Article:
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Voluntary programs

Measure implementation in the private and public sector is crucial in order to effectively address climate change and promote sustainable development. In that direction several governments are placing greenhouse gas reporting programs, which can be either voluntary or mandatory at different levels (regional, national and subnational).


Since the end of the 1990s, several mandatory schemes have emerged on GHG emissions measuring and reporting and there has been a requirement for climate change related information by several stakeholders, such as governments, consumers, investors, researchers, environmental organisations, policy makers etc. Also, several voluntary programs have been established by governments, non-governmental organizations or business associations (Sources: WRI/WBG[1], OECD/CDSB[2]).


At European level, except for the EU Emissions Trading Scheme, the greatest progress on climate change reporting schemes can be observed in the United Kingdom and France. For the rest of the EU Member States and in particular in the countries of the project partners participating in the LIFE Clim’Foot project, Italy has been involved in voluntary initiatives in the private sector; while the other countries (Croatia, Greece and Hungary) have no prior experience.


As a result, the LIFE Clim’Foot project aims at developing voluntary programs in order to support both public and private organisations to calculate and/or reduce their carbon footprints. The organisations who will participate in the voluntary program for the demonstration of the carbon footprint calculation are the following:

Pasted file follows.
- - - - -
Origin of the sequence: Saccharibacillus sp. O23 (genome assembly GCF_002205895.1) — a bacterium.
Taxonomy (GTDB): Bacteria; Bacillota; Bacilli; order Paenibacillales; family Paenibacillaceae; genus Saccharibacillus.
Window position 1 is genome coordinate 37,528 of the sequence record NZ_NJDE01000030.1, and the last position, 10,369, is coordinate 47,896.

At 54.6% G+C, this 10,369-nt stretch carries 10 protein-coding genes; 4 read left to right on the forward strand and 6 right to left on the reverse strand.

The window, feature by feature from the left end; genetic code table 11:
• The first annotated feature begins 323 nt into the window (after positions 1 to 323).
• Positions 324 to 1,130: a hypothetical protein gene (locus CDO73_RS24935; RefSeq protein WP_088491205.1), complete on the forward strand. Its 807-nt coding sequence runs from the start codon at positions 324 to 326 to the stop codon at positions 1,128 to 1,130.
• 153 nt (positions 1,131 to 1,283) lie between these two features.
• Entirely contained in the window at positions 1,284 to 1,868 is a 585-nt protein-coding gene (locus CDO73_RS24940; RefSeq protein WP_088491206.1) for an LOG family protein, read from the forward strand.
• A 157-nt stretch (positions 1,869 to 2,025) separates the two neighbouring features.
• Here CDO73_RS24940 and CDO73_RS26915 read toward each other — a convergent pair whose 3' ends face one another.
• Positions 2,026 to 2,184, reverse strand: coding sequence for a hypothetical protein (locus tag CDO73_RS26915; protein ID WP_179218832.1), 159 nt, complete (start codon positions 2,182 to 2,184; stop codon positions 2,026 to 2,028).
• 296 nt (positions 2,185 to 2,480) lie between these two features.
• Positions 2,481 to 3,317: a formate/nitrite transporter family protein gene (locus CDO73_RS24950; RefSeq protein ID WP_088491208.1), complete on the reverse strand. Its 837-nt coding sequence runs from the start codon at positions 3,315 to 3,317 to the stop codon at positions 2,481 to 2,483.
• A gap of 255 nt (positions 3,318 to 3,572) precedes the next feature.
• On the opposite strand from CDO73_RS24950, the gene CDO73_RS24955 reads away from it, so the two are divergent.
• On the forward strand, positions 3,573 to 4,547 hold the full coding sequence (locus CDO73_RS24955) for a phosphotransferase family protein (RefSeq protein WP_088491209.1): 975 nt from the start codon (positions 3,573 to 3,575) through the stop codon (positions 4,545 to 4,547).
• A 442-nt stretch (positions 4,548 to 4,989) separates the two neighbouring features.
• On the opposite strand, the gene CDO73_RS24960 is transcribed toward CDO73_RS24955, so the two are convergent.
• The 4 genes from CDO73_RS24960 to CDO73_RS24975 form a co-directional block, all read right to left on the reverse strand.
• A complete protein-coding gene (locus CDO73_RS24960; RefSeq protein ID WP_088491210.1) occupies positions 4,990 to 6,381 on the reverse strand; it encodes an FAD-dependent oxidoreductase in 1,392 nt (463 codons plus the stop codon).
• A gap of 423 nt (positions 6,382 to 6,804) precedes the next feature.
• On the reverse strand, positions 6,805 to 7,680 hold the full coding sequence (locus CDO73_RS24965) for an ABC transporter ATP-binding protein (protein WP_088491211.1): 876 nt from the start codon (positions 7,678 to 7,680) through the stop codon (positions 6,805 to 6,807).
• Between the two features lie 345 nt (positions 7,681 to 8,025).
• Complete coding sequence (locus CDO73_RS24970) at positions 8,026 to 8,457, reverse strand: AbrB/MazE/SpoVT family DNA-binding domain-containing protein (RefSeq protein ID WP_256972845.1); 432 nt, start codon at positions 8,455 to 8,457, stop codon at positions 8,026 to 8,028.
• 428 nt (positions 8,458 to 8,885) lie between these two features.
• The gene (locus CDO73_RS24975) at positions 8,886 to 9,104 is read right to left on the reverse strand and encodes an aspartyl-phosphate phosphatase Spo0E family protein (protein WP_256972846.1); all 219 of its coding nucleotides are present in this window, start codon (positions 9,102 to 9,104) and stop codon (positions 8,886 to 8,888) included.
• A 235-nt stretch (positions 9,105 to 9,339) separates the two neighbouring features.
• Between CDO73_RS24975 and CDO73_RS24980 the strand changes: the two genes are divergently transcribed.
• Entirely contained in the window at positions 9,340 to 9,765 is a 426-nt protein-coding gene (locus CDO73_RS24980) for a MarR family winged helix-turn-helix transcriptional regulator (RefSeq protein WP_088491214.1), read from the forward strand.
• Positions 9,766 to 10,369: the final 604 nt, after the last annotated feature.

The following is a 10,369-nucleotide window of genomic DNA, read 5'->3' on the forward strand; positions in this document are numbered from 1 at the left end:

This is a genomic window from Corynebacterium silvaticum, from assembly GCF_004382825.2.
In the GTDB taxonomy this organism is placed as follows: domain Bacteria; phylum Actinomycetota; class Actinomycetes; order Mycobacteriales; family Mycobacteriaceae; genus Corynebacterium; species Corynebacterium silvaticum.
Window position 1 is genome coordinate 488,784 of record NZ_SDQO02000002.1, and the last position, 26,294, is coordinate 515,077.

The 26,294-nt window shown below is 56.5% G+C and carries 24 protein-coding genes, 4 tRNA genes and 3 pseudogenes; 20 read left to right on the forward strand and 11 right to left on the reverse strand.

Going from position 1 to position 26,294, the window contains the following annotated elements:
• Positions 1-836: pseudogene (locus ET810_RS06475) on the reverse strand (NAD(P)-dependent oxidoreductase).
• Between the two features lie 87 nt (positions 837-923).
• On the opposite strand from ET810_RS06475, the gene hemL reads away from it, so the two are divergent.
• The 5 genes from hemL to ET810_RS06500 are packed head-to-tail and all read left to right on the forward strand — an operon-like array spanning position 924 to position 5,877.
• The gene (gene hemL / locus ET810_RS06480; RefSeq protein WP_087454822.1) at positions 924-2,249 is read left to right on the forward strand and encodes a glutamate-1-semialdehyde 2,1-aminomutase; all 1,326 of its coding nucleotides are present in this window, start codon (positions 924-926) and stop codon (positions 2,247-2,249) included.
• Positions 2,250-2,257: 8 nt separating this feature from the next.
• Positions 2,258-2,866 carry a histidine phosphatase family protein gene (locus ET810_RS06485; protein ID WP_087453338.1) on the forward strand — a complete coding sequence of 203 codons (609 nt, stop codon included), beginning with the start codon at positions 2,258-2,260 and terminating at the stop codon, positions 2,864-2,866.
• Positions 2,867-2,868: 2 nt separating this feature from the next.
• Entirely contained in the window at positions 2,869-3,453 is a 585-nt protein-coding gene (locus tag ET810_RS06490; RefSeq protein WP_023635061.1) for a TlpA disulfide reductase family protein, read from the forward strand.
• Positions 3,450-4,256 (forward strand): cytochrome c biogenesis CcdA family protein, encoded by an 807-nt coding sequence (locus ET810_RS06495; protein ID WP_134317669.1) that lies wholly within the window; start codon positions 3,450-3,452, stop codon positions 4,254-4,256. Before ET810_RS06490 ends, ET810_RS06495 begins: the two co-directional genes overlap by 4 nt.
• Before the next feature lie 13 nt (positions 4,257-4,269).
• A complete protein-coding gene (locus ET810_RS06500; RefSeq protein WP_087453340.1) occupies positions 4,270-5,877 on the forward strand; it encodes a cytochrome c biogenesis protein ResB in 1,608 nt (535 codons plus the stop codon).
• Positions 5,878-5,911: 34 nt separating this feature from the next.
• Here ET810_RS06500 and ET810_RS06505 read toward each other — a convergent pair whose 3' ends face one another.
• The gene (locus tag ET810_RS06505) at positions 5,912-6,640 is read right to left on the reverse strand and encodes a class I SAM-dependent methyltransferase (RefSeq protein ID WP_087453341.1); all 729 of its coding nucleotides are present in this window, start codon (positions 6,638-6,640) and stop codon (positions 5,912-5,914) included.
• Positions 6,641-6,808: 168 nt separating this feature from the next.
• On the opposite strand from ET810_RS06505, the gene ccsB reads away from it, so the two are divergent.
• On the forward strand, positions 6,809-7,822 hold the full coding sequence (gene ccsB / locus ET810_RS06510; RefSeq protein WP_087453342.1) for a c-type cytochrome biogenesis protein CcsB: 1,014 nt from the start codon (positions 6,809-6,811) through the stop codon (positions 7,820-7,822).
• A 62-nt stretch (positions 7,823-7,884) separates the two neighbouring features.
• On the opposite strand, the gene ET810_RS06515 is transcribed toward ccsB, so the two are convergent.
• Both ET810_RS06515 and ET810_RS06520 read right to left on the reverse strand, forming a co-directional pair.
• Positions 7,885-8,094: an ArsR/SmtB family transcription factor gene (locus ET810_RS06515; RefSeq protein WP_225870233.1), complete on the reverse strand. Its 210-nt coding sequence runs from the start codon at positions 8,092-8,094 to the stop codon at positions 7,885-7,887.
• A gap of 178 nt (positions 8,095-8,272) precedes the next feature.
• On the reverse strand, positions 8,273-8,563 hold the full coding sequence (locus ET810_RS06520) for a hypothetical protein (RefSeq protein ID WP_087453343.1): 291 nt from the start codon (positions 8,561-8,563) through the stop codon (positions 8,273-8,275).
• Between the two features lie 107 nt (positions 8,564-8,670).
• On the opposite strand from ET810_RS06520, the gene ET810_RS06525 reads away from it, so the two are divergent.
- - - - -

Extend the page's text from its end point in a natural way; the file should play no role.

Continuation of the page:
[1] World Resources Institute/World Bank Group (2015), Guide for designing mandatory greenhouse gas  reporting programs and World Resources Institute (2013), Designing greenhouse gas reporting systems: Learning from existing programs

[2] OECD/CDSB (2015), Climate change disclosure in G20 countries







  • Greece






























  • Croatia




















ACT project


The design and implementation of ADEME’s voluntary program is the specific part of CLIMFOOT project connected with ACT.


ACT aims at developing a set of methodologies that will take a holistic view of a company’s, looking both at its operational impacts and dependencies, as well as of its supply chain. The ultimate goal is to drive action by companies and put them on a 2°C compatible pathway in terms of their climate strategy, business model, investments, operations, GHG emissions and GHG emission management.


During this pilot, 3 sectors will be addressed: Electric utilities, Auto Manufacturers and Retail. These 3 sectors are covering issues pertaining to: large emitters, complex supply chains, complex value chains, mitigation issues, agricultural emissions, complex regulatory environments, and have been chosen because they cover this large scope of issues and complexity.


ACT will assess alignment with low-carbon transition, by assessing the credibility of climate related information and commitments from companies. In other words, ACT shall assess the level of confidence in the organization’s climate strategy. Five simple questions help to do so:   

Q1 What the company proposes to do?  

Q2 How the company plans to do it?  

Q3 What the company is doing now?  

Q4 What the company has already done?  

Q5 How does it all fit together?


ACT is lead by ADEME and CDP and gather (as partners) the European Investment Bank and 2°C Investing Initiative. Total budget is around 400k€ funded 100% by the partners (on which 70% is funded by ADEME). 2°C Investing is providing technical inputs in the frame of SEI Metrics (H2020 funded project – Project number: 649982).


A pilot phase will involve 25 companies from more than 10 countries (France, Italy, Spain, UK, Germany, Finland, US, Mexico, Japan, South Africa, Australia, Brazil).


ACT final results will be presented in COP22.


ACT in video here